Posted on Thursday, March 26, 2009 - 11:05 am: Edit PostDelete PostMove Post (Moderator/Admin Only)

perhaps it's being used in the obsolete sense: the boundary or border of a country
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Detroitnerd
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Username: Detroitnerd

Post Number: 3738
Registered: 07-2004
Posted on Thursday, March 26, 2009 - 11:09 am: Edit PostDelete PostMove Post (Moderator/Admin Only)

They should have said shoreline, right? That would have been my choice. Maybe people are just too used to saying East Coast and West Coast and now "Third Coast." At this rate, within 25 years words will mean anything you want to, and it'll be a magical land with fairies and gumdrops! :-)
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Retroit
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Username: Retroit

Post Number: 1074
Registered: 04-2008
Posted on Friday, March 27, 2009 - 2:21 pm: Edit PostDelete PostMove Post (Moderator/Admin Only)

How would you define "fairies"?



(just kidding! - no response required)
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Wpitonya
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Username: Wpitonya

Post Number: 95
Registered: 08-2005
Posted on Friday, March 27, 2009 - 2:59 pm: Edit PostDelete PostMove Post (Moderator/Admin Only)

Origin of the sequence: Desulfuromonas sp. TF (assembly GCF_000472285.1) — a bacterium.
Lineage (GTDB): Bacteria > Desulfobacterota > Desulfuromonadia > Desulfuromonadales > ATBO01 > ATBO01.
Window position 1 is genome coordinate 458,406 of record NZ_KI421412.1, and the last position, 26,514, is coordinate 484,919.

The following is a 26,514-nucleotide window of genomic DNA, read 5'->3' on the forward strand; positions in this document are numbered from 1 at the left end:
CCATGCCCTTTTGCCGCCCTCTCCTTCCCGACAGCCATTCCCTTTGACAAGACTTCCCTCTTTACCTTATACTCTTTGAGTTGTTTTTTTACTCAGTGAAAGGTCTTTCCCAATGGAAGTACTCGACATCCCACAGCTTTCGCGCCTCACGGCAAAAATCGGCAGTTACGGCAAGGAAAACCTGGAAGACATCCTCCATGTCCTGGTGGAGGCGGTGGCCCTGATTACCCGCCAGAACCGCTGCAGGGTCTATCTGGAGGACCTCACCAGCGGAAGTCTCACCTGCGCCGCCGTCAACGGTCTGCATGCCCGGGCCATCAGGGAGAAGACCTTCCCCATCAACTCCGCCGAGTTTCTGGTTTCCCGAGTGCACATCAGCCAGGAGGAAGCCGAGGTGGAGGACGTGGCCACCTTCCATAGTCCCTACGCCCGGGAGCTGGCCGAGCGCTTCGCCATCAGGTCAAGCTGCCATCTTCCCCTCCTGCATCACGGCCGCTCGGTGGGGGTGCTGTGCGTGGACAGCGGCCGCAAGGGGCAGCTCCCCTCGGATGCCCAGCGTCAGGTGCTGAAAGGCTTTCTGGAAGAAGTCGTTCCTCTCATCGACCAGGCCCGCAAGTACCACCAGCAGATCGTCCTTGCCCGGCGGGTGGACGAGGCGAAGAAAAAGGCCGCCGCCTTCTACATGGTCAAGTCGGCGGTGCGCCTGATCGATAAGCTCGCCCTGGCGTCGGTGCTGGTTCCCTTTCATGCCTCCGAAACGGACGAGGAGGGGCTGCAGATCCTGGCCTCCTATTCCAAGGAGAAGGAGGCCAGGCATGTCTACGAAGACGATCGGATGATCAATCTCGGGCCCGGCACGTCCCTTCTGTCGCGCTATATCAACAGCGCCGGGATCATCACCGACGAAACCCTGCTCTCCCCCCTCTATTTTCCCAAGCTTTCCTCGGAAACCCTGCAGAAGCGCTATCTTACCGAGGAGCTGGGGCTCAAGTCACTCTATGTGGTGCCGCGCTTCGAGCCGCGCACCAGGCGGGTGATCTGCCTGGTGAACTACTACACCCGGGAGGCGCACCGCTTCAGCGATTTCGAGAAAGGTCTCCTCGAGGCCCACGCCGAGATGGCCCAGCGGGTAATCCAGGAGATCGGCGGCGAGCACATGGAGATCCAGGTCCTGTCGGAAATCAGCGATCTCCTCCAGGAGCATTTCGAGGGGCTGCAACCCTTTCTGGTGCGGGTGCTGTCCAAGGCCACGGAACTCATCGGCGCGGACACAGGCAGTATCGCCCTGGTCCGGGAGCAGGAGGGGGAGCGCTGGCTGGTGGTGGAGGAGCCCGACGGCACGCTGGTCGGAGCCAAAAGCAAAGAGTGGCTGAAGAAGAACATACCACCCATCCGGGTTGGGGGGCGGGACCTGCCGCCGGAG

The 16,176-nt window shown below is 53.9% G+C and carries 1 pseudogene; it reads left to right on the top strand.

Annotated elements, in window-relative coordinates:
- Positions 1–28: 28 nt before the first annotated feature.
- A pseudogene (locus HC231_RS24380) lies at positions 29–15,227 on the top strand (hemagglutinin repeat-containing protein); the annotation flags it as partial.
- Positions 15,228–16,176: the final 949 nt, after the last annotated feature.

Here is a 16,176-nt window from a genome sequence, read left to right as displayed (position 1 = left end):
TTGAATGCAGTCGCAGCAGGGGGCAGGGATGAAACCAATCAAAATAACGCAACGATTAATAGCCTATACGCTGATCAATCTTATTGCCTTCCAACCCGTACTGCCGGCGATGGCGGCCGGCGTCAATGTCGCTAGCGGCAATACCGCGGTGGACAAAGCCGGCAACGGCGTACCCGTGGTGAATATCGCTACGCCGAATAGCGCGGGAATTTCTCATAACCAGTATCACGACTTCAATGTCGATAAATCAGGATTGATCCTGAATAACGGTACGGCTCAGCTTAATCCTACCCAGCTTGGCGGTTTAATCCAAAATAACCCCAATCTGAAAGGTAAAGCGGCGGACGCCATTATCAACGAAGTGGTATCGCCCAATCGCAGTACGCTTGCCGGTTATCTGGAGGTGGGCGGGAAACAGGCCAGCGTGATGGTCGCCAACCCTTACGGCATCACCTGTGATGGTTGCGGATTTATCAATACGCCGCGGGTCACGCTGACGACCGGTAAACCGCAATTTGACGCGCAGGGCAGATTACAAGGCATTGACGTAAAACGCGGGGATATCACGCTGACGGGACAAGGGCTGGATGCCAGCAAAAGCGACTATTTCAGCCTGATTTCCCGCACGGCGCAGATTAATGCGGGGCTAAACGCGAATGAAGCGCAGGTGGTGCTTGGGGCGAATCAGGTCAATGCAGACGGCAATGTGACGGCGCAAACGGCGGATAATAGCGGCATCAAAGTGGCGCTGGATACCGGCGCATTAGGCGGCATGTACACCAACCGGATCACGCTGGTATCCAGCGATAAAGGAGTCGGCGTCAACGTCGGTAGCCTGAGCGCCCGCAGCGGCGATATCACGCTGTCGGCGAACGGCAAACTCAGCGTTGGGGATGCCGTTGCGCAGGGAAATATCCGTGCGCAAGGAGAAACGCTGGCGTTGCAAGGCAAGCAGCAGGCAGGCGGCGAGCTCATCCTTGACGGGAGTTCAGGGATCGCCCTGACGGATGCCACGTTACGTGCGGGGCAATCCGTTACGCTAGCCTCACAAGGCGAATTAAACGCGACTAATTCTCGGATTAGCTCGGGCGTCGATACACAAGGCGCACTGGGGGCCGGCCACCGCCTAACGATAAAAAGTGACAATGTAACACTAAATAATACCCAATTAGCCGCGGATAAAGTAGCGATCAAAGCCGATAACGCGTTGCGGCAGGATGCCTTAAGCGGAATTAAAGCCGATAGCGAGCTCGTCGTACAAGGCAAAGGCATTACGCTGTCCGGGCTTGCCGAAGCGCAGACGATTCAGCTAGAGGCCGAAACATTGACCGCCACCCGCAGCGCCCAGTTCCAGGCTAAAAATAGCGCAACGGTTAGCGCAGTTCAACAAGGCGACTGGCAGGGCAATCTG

I agree that "coast" can be used to describe the water's edge, but they used the term "monorail." This is incorrect.
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Rustic
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Username: Rustic

Post Number: 1170
Registered: 10-2003
Posted on Friday, March 27, 2009 - 3:21 pm: Edit PostDelete PostMove Post (Moderator/Admin Only)

Detroitnerd, no need to be sooo littoral ...
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Bobl
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Username: Bobl

Post Number: 697
Registered: 07-2008
Posted on Friday, March 27, 2009 - 4:20 pm: Edit PostDelete PostMove Post (Moderator/Admin Only)

I just call it a beautiful thing that has been hidden and abused.
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Dtowncitylover
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Username: Dtowncitylover

Post Number: 538
Registered: 02-2008
Posted on Friday, March 27, 2009 - 4:52 pm: Edit PostDelete PostMove Post (Moderator/Admin Only)

Montrealers call their Mont-Royal "La montagne", "the mountain", when it is not in the same league as the Rockies. We have every right to call it a river.
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Alan55
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Username: Alan55

Post Number: 2632
Registered: 09-2005
Posted on Friday, March 27, 2009 - 5:08 pm: Edit PostDelete PostMove Post (Moderator/Admin Only)

LMichigan, calling it the "Detroit River" is a contradiction in terms, since the french term "detroit" means "strait", or "by the straits".